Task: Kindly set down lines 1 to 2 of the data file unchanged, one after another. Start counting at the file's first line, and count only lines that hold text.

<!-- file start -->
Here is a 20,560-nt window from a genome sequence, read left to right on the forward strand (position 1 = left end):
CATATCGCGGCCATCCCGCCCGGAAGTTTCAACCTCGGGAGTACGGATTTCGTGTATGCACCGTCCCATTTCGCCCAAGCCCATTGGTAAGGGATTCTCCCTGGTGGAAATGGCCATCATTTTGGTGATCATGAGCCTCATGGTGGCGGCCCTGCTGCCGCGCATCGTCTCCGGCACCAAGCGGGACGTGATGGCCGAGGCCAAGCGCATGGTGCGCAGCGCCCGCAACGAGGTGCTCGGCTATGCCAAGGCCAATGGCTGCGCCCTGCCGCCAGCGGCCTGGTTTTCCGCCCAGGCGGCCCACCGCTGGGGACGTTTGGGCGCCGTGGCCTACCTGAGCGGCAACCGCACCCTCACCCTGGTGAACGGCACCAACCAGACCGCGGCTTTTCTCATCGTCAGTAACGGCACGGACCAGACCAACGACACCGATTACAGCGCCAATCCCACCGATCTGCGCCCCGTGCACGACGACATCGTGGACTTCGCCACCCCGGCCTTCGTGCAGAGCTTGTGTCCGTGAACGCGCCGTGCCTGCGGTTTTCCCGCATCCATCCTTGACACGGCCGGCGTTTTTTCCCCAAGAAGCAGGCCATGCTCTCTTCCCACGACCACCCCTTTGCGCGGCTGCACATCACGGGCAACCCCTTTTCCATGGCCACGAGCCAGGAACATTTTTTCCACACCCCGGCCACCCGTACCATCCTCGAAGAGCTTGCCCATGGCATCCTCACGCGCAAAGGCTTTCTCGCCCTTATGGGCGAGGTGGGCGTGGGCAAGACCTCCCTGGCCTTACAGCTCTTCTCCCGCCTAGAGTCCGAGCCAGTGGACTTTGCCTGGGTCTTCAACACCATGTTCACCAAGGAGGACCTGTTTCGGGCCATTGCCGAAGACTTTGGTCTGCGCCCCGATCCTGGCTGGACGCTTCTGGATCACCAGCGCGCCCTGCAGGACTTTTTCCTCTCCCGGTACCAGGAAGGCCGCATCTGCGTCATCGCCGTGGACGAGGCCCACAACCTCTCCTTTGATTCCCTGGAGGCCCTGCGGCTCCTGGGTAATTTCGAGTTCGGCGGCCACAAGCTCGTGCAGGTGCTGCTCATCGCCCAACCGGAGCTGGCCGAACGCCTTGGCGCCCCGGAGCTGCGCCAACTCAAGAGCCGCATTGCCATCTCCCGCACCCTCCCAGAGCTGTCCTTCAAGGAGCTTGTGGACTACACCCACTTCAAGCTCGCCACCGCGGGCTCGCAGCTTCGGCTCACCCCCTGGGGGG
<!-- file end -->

Here is a 20,560-nt window from a genome sequence, read left to right on the forward strand (position 1 = left end):
CATATCGCGGCCATCCCGCCCGGAAGTTTCAACCTCGGGAGTACGGATTTCGTGTATGCACCGTCCCATTTCGCCCAAGCCCATTGGTAAGGGATTCTCCCTGGTGGAAATGGCCATCATTTTGGTGATCATGAGCCTCATGGTGGCGGCCCTGCTGCCGCGCATCGTCTCCGGCACCAAGCGGGACGTGATGGCCGAGGCCAAGCGCATGGTGCGCAGCGCCCGCAACGAGGTGCTCGGCTATGCCAAGGCCAATGGCTGCGCCCTGCCGCCAGCGGCCTGGTTTTCCGCCCAGGCGGCCCACCGCTGGGGACGTTTGGGCGCCGTGGCCTACCTGAGCGGCAACCGCACCCTCACCCTGGTGAACGGCACCAACCAGACCGCGGCTTTTCTCATCGTCAGTAACGGCACGGACCAGACCAACGACACCGATTACAGCGCCAATCCCACCGATCTGCGCCCCGTGCACGACGACATCGTGGACTTCGCCACCCCGGCCTTCGTGCAGAGCTTGTGTCCGTGAACGCGCCGTGCCTGCGGTTTTCCCGCATCCATCCTTGACACGGCCGGCGTTTTTTCCCCAAGAAGCAGGCCATGCTCTCTTCCCACGACCACCCCTTTGCGCGGCTGCACATCACGGGCAACCCCTTTTCCATGGCCACGAGCCAGGAACATTTTTTCCACACCCCGGCCACCCGTACCATCCTCGAAGAGCTTGCCCATGGCATCCTCACGCGCAAAGGCTTTCTCGCCCTTATGGGCGAGGTGGGCGTGGGCAAGACCTCCCTGGCCTTACAGCTCTTCTCCCGCCTAGAGTCCGAGCCAGTGGACTTTGCCTGGGTCTTCAACACCATGTTCACCAAGGAGGACCTGTTTCGGGCCATTGCCGAAGACTTTGGTCTGCGCCCCGATCCTGGCTGGACGCTTCTGGATCACCAGCGCGCCCTGCAGGACTTTTTCCTCTCCCGGTACCAGGAAGGCCGCATCTGCGTCATCGCCGTGGACGAGGCCCACAACCTCTCCTTTGATTCCCTGGAGGCCCTGCGGCTCCTGGGTAATTTCGAGTTCGGCGGCCACAAGCTCGTGCAGGTGCTGCTCATCGCCCAACCGGAGCTGGCCGAACGCCTTGGCGCCCCGGAGCTGCGCCAACTCAAGAGCCGCATTGCCATCTCCCGCACCCTCCCAGAGCTGTCCTTCAAGGAGCTTGTGGACTACACCCACTTCAAGCTCGCCACCGCGGGCTCGCAGCTTCGGCTCACCCCCTGGGGGG